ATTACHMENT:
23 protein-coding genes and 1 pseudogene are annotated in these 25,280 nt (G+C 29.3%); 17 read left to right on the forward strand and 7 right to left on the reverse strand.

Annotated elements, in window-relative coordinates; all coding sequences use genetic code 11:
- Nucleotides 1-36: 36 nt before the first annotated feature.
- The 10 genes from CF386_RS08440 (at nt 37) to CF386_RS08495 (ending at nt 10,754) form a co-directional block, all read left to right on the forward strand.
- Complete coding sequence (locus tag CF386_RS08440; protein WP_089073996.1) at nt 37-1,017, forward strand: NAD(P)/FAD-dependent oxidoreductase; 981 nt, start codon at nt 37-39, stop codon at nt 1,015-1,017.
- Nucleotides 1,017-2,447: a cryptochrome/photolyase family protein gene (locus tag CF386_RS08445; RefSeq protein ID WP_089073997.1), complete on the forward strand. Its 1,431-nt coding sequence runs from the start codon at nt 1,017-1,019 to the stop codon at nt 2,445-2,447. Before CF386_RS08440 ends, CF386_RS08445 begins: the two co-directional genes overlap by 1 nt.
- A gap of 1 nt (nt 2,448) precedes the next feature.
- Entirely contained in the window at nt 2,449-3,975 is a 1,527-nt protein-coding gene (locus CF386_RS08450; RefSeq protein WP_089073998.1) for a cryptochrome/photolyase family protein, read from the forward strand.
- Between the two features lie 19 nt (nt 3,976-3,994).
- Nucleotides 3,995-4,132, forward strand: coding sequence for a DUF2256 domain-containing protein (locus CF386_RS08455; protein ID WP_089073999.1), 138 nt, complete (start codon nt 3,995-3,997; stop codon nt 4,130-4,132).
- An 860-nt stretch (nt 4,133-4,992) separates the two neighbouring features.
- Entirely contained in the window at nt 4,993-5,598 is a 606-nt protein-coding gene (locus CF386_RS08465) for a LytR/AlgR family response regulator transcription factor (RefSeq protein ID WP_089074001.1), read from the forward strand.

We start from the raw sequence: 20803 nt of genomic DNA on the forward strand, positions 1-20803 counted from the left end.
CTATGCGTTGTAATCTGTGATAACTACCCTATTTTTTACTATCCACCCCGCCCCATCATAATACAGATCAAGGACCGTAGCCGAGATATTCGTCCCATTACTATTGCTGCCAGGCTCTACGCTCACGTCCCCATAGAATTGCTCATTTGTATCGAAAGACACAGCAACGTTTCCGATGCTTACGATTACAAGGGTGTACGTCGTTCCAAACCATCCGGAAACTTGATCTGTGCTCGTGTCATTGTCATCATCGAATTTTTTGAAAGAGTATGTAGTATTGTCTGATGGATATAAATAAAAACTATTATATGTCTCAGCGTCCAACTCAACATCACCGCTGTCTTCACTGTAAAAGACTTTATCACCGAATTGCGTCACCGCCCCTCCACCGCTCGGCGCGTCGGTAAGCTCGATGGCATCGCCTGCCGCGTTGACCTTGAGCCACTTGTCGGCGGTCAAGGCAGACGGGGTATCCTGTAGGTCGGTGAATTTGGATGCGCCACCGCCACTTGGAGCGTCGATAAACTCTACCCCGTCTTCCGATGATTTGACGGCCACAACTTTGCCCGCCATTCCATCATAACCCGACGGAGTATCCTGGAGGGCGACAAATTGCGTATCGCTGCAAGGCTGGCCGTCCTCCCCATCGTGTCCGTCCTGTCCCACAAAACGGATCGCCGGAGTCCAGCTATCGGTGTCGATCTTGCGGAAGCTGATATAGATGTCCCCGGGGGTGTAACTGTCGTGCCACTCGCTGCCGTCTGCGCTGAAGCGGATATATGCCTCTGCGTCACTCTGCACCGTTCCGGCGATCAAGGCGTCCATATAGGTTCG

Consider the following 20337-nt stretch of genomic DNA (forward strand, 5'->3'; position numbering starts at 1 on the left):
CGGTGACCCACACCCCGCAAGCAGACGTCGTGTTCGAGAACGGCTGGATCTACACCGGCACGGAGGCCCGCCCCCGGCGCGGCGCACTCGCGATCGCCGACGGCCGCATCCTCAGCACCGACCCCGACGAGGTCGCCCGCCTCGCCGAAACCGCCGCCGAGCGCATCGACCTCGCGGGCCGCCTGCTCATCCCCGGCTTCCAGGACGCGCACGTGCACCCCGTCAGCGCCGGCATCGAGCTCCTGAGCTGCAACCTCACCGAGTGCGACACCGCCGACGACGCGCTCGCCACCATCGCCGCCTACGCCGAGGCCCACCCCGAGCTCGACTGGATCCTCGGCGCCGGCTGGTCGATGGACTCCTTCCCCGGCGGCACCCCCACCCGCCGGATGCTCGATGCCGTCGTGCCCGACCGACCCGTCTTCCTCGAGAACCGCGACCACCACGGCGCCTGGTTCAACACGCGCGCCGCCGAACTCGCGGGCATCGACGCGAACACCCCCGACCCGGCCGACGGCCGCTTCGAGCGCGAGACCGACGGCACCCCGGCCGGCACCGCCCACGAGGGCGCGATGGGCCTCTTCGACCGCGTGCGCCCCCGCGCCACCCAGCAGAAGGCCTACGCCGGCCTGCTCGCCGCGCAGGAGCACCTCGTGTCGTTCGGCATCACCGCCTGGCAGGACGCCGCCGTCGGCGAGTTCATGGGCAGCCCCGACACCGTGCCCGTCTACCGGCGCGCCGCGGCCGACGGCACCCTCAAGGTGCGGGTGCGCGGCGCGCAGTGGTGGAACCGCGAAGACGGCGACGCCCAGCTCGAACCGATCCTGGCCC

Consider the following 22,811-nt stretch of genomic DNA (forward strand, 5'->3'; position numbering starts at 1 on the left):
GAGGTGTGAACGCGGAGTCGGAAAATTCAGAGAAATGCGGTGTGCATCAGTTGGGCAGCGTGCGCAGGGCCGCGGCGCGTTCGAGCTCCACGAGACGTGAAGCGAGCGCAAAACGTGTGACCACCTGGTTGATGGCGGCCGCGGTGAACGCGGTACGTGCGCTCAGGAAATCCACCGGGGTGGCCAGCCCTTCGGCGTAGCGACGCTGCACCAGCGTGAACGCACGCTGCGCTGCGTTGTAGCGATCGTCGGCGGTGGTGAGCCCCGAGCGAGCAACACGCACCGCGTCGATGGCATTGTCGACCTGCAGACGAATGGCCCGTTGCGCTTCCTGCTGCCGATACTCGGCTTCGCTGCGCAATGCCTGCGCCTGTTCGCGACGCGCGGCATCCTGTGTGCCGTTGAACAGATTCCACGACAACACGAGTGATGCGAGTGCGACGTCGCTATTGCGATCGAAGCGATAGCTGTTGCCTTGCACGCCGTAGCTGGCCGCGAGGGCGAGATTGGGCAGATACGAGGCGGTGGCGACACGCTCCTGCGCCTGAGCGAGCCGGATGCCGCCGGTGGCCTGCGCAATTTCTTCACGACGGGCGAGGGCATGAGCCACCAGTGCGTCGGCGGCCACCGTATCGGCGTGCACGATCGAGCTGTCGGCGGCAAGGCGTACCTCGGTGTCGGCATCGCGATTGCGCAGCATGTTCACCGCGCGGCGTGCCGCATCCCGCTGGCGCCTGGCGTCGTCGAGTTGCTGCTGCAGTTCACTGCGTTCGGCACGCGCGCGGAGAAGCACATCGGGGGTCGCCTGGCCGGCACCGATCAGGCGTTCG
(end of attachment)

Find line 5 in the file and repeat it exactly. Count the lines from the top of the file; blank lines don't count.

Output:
- Complete coding sequence (locus tag CF386_RS08440; protein WP_089073996.1) at nt 37-1,017, forward strand: NAD(P)/FAD-dependent oxidoreductase; 981 nt, start codon at nt 37-39, stop codon at nt 1,015-1,017.